Home Categories Movies Help Me Obi-Wan Kenobi, You’re My Only Vote… (Holographic Technology During Election Time)
Help Me Obi-Wan Kenobi, You’re My Only Vote… (Holographic Technology During Election Time)

Help Me Obi-Wan Kenobi, You’re My Only Vote… (Holographic Technology During Election Time)


Cover Image: Luke & Obi-Wan look at a holographic message of Narendra Modi Created by: Wizzy Wiig

What do Tu-Pac  Shakur, Michael Jackson, and Narendra Modi all have in common? Holograms… that’s right holograms. Just like the infamous scene in “Star Wars”, the three people mentioned above have found fame in one form or another in the 3D realm, captivating audiences all over the world. But wait… you don’t know who Narendra Modi is you say? Well I will get to that, but first a little Hologram History 101.

A hologram is a photographic recording of a light field, rather than of an image formed by a lens, and is used to display a fully 3-Dimensional object. Ever since Hungarian-British physicist Dennis Gabor won the Nobel Prize for physics in the 1940’s, this technology has made its way into laboratories all over the world and into the minds of science fictions writers.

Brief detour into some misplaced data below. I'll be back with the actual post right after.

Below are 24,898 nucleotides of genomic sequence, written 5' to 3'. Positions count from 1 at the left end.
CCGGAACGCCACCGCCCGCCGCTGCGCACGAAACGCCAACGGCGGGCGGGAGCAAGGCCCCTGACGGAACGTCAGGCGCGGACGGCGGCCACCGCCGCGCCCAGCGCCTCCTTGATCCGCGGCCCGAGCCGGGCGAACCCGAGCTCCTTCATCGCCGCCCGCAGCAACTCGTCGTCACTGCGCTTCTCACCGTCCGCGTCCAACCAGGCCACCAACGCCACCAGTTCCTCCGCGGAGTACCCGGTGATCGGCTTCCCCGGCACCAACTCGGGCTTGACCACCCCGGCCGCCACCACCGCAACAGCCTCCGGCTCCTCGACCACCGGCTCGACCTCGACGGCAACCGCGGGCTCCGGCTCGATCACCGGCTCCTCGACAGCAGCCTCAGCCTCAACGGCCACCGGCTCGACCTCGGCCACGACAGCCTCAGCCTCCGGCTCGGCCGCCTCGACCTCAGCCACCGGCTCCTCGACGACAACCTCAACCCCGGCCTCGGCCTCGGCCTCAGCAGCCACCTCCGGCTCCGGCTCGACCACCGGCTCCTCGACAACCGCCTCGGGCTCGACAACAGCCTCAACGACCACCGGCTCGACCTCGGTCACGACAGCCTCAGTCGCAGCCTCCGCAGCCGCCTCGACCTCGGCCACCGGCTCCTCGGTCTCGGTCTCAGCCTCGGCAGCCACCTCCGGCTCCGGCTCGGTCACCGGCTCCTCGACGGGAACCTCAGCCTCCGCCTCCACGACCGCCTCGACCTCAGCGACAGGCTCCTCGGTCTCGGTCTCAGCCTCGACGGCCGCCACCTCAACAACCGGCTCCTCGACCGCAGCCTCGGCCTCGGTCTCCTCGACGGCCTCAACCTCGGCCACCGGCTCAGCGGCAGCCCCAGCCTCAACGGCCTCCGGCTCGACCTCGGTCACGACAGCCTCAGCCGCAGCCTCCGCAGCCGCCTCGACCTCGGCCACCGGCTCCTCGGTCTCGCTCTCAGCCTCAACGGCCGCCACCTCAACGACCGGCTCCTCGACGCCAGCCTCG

Fast forward to 2012 at the Coachella Valley Music and Arts festival; audiences’ minds were blown when the deceased rapper Tu-Pac Shakur came on stage for a reunion with fellow rapper Dr. Dre and Snoop Lion (formally Snoop Dog) performing hit Tu-Pac song (All Eyes on Me). The technology masterpiece was created by special effects production house Digital Domain, (the company that did the SFX for Brad Pitt in “Benjamin Button” and won an academy award for Titanic). It took almost a year of planning and work and a range of $100K-$400K to bring the artist back to life in a spectacular show still talked about to this day. Click here to watch the 2012 Tupac Hologram Perform at Coachella